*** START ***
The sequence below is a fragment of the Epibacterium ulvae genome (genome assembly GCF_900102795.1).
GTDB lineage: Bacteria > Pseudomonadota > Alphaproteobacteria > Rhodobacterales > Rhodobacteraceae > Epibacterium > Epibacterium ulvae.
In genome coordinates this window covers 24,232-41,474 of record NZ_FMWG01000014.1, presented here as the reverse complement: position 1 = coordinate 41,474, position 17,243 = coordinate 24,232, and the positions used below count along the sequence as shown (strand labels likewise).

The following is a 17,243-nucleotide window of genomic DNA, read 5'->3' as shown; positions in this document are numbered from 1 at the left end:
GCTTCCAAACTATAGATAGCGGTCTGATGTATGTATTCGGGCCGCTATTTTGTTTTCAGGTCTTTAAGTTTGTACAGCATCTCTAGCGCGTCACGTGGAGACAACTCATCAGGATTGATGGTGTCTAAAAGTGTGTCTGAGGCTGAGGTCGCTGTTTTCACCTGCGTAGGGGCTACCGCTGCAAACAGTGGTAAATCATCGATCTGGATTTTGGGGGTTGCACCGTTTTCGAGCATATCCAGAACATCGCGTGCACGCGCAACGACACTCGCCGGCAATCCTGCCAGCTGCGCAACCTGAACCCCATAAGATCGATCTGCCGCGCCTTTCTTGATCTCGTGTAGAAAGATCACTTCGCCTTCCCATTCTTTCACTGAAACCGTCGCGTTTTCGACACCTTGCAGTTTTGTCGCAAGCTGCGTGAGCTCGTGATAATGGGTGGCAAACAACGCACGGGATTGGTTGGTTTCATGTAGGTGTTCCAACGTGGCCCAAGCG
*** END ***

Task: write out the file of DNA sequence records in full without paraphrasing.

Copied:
The sequence below is a fragment of the Epibacterium ulvae genome (genome assembly GCF_900102795.1).
GTDB lineage: Bacteria > Pseudomonadota > Alphaproteobacteria > Rhodobacterales > Rhodobacteraceae > Epibacterium > Epibacterium ulvae.
In genome coordinates this window covers 24,232-41,474 of record NZ_FMWG01000014.1, presented here as the reverse complement: position 1 = coordinate 41,474, position 17,243 = coordinate 24,232, and the positions used below count along the sequence as shown (strand labels likewise).

The following is a 17,243-nucleotide window of genomic DNA, read 5'->3' as shown; positions in this document are numbered from 1 at the left end:
GCTTCCAAACTATAGATAGCGGTCTGATGTATGTATTCGGGCCGCTATTTTGTTTTCAGGTCTTTAAGTTTGTACAGCATCTCTAGCGCGTCACGTGGAGACAACTCATCAGGATTGATGGTGTCTAAAAGTGTGTCTGAGGCTGAGGTCGCTGTTTTCACCTGCGTAGGGGCTACCGCTGCAAACAGTGGTAAATCATCGATCTGGATTTTGGGGGTTGCACCGTTTTCGAGCATATCCAGAACATCGCGTGCACGCGCAACGACACTCGCCGGCAATCCTGCCAGCTGCGCAACCTGAACCCCATAAGATCGATCTGCCGCGCCTTTCTTGATCTCGTGTAGAAAGATCACTTCGCCTTCCCATTCTTTCACTGAAACCGTCGCGTTTTCGACACCTTGCAGTTTTGTCGCAAGCTGCGTGAGCTCGTGATAATGGGTGGCAAACAACGCACGGGATTGGTTGGTTTCATGTAGGTGTTCCAACGTGGCCCAAGCG